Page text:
Iron Deficiency and Anemia Predict Mortality in Patients with Tuberculosis
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Willett, Walter C.::94559ea206eef8a8844fc5b80654fa5b::600
Bosch, Ronald J.
Fawzi, Wafaie W.
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CitationIsanaka, Sheila, Ferdinand Mugusi, Willy Urassa, Walter C. Willett, Ronald J. Bosch, Eduardo Villamor, Donna Spiegelman, Christopher Duggan, and Wafaie W. Fawzi. 2011. “Iron Deficiency and Anemia Predict Mortality in Patients with Tuberculosis.” The Journal of Nutrition 142 (2): 350–57. https://doi.org/10.3945/jn.111.144287.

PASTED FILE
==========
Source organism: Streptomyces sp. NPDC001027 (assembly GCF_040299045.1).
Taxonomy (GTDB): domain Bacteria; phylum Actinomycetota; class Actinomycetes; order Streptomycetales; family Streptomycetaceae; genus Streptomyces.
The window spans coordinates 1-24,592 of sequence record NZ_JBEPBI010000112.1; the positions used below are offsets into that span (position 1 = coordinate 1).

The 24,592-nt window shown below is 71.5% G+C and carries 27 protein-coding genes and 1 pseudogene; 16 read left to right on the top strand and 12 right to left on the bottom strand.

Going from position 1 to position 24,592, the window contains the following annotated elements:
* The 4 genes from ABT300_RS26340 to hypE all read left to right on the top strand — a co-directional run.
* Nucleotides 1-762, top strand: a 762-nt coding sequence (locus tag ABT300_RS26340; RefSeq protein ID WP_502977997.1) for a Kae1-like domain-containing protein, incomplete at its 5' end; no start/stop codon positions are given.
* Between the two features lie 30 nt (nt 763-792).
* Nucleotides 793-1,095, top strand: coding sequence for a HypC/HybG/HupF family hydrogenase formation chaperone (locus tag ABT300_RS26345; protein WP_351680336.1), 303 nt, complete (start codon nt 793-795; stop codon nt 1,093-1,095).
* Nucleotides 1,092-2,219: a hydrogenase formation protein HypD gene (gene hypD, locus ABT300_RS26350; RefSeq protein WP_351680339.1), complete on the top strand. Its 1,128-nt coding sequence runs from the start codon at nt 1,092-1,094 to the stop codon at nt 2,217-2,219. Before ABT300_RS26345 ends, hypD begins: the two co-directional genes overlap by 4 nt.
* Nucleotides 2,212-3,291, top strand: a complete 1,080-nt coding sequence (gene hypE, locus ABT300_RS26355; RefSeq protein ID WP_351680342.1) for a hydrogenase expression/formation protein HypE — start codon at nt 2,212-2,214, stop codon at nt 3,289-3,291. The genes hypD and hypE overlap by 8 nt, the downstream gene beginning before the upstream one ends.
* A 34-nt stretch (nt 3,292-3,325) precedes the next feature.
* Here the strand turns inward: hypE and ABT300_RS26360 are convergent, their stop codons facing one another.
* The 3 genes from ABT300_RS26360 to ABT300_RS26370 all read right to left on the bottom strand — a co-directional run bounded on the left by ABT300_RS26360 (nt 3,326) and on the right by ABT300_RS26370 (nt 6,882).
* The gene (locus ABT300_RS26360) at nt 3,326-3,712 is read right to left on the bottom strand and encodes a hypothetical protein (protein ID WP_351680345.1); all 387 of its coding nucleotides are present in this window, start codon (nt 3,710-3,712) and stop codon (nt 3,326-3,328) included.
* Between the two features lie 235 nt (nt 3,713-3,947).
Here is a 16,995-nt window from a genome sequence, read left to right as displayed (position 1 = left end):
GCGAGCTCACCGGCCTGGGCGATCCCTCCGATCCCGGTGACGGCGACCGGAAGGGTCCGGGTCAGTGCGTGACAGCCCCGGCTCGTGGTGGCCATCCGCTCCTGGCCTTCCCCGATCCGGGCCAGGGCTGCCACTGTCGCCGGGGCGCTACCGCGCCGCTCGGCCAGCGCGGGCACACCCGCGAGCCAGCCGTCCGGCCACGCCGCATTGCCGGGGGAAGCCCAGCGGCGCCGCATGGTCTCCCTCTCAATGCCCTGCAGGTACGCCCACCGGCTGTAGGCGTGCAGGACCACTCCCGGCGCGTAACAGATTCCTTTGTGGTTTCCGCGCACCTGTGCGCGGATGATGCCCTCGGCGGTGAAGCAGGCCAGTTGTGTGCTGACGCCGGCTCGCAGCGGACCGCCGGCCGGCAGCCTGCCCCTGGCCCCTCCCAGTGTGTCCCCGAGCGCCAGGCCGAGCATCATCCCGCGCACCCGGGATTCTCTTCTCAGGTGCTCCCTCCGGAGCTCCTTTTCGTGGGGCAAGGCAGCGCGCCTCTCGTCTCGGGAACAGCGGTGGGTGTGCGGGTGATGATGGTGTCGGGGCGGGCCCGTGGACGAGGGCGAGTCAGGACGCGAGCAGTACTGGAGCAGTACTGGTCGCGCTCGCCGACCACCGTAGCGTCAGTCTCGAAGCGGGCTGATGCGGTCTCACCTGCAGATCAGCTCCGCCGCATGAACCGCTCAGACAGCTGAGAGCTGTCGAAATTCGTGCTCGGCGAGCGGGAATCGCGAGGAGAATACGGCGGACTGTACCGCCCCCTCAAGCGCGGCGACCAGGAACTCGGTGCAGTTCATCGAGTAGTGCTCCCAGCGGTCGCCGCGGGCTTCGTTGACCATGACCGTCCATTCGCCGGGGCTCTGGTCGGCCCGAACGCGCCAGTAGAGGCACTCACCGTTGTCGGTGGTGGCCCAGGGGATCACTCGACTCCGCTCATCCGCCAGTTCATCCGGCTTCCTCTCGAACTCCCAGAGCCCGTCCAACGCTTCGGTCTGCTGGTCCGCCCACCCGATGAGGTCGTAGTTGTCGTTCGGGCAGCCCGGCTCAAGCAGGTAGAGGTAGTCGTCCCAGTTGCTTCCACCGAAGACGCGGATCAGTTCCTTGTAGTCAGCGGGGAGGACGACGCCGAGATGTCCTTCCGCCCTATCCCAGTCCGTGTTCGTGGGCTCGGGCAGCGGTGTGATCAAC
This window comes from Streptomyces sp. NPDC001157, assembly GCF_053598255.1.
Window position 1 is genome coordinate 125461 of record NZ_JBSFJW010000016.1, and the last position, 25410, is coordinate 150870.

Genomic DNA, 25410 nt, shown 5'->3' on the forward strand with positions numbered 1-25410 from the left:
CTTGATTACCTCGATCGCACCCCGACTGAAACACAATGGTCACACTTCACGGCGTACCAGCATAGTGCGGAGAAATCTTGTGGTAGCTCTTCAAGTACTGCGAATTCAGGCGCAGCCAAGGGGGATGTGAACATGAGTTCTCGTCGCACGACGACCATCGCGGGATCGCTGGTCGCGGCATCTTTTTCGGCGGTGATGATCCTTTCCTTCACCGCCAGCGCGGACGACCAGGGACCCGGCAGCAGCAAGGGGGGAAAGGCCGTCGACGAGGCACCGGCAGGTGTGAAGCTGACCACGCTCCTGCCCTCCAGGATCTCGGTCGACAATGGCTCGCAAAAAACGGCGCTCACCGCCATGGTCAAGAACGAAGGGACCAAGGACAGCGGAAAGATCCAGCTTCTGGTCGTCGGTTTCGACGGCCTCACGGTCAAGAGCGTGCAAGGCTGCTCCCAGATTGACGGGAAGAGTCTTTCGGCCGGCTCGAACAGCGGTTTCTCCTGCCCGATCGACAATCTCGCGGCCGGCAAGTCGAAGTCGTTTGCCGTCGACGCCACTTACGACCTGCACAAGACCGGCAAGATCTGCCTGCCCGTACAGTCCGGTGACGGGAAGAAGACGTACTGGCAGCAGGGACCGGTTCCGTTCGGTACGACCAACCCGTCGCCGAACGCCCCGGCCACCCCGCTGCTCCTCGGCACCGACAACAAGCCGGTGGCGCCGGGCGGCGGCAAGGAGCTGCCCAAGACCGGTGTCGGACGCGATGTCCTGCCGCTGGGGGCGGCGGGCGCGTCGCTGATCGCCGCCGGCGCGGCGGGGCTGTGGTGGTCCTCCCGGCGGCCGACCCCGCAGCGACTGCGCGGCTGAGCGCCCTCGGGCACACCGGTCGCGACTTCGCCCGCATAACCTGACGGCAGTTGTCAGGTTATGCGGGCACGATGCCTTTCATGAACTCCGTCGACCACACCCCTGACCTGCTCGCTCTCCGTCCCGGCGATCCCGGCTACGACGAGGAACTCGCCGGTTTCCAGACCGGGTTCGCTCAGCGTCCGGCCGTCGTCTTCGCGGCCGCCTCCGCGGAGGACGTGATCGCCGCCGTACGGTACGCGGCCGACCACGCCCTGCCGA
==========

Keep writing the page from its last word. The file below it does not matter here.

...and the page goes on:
AbstractMany studies have documented a high prevalence of anemia among tuberculosis (TB) patients and anemia at TB diagnosis has been associated with an increased risk of death. However, little is known about the factors contributing to the development of TB-associated anemia and their importance in TB disease progression. Data from a randomized clinical trial of micronutrient supplementation in patients with pulmonary TB in Tanzania were analyzed. Repeated measures of anemia with iron deficiency, anemia without iron deficiency, and iron deficiency without anemia were assessed as risk factors for treatment failure, TB recurrence, and mortality. The prevalence of anemia (hemoglobin < 110 g/L) at baseline was 64%, more than one-half of which was related to iron deficiency (mean corpuscular volume < 80 fL). We found no evidence of an association between anemia (with or without iron deficiency) or iron deficiency without anemia at baseline and the risk of treatment failure at 1 mo after initiation. Anemia without iron deficiency was associated with an independent, 4-fold increased risk of TB recurrence [adjusted RR = 4.10 (95% CI = 1.88, 8.91); P < 0.001]. Iron deficiency and anemia (with and without iron deficiency) were associated with a 2- to nearly 3-fold independent increase in the risk of death [adjusted RR for iron deficiency without anemia = 2.89 (95% CI = 1.53, 5.47); P = 0.001; anemia without iron deficiency = 2.72 (95% CI = 1.50, 4.93); P = 0.001; iron deficiency anemia = 2.13 (95% CI = 1.10, 4.11); P = 0.021. Efforts to identify and address the conditions contributing to TB-associated anemia, including iron deficiency, could play an important role in reducing morbidity and mortality in areas heavily affected by TB. J. Nutr. 142: 350-357, 2012.
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